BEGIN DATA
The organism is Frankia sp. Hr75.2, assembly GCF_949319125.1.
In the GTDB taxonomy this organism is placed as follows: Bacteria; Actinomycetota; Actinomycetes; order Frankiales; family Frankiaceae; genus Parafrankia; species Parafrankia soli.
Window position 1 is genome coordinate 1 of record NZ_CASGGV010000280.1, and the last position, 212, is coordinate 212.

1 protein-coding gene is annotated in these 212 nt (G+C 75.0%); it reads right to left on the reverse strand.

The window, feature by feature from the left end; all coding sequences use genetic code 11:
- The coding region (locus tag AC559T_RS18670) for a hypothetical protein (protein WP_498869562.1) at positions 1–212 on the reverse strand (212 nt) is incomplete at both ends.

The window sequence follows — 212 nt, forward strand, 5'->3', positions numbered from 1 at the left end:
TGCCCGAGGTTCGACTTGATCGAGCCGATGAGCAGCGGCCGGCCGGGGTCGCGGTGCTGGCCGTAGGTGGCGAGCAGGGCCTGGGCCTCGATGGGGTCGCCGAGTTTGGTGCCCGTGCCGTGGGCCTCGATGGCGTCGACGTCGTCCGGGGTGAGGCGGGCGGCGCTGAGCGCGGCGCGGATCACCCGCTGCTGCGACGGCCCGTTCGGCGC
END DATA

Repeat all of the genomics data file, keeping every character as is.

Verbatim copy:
The organism is Frankia sp. Hr75.2, assembly GCF_949319125.1.
In the GTDB taxonomy this organism is placed as follows: Bacteria; Actinomycetota; Actinomycetes; order Frankiales; family Frankiaceae; genus Parafrankia; species Parafrankia soli.
Window position 1 is genome coordinate 1 of record NZ_CASGGV010000280.1, and the last position, 212, is coordinate 212.

1 protein-coding gene is annotated in these 212 nt (G+C 75.0%); it reads right to left on the reverse strand.

The window, feature by feature from the left end; all coding sequences use genetic code 11:
- The coding region (locus tag AC559T_RS18670) for a hypothetical protein (protein WP_498869562.1) at positions 1–212 on the reverse strand (212 nt) is incomplete at both ends.

The window sequence follows — 212 nt, forward strand, 5'->3', positions numbered from 1 at the left end:
TGCCCGAGGTTCGACTTGATCGAGCCGATGAGCAGCGGCCGGCCGGGGTCGCGGTGCTGGCCGTAGGTGGCGAGCAGGGCCTGGGCCTCGATGGGGTCGCCGAGTTTGGTGCCCGTGCCGTGGGCCTCGATGGCGTCGACGTCGTCCGGGGTGAGGCGGGCGGCGCTGAGCGCGGCGCGGATCACCCGCTGCTGCGACGGCCCGTTCGGCGC